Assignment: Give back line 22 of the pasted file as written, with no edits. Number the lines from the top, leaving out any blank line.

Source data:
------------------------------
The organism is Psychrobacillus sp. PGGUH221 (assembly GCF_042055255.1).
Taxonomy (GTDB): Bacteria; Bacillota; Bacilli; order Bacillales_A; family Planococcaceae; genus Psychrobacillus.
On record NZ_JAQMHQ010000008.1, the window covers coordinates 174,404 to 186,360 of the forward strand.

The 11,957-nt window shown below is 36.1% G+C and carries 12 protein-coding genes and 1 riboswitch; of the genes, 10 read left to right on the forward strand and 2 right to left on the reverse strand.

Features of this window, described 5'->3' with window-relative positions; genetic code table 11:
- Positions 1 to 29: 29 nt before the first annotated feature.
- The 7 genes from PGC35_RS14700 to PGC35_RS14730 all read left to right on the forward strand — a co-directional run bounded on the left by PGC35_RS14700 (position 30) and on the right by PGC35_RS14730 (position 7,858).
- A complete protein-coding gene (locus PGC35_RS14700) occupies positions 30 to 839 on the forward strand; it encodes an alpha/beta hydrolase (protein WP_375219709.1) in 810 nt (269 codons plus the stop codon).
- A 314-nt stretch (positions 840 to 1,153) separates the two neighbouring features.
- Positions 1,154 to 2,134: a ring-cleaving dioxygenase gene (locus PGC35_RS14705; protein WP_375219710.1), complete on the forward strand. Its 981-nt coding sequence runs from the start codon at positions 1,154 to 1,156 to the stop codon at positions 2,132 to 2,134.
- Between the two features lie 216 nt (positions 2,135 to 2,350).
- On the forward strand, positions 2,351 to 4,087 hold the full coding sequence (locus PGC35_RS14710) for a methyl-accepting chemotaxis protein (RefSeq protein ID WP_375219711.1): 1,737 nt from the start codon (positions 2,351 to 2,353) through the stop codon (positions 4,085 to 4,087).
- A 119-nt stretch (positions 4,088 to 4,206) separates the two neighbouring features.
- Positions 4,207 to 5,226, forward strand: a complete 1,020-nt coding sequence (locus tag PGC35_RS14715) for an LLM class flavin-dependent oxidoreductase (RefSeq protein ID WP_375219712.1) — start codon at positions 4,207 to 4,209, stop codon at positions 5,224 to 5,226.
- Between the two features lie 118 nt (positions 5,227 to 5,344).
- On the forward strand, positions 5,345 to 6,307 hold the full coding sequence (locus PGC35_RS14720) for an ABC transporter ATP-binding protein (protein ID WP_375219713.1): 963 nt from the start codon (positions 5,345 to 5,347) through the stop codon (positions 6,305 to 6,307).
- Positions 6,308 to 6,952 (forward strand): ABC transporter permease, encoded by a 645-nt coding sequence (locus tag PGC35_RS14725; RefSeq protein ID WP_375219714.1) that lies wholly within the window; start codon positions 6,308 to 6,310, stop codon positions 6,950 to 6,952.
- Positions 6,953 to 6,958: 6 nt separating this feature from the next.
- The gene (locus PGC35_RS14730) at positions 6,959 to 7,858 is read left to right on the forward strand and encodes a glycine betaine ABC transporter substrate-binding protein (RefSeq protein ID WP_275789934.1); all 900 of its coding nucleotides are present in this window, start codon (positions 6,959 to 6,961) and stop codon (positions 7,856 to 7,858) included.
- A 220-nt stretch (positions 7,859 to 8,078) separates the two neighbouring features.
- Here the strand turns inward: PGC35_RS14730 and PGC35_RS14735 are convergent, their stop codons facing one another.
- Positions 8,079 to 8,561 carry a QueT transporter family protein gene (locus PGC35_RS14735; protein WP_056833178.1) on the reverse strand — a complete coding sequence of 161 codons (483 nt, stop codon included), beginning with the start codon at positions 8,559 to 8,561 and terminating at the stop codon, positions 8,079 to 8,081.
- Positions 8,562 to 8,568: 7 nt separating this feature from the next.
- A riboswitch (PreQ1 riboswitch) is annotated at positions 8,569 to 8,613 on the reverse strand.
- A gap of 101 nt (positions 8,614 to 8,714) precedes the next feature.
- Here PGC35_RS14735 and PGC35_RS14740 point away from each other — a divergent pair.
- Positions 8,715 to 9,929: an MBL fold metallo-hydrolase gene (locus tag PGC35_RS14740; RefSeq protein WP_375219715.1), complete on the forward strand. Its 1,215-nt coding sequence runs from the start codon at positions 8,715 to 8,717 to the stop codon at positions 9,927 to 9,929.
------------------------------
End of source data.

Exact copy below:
- Positions 8,079 to 8,561 carry a QueT transporter family protein gene (locus PGC35_RS14735; protein WP_056833178.1) on the reverse strand — a complete coding sequence of 161 codons (483 nt, stop codon included), beginning with the start codon at positions 8,559 to 8,561 and terminating at the stop codon, positions 8,079 to 8,081.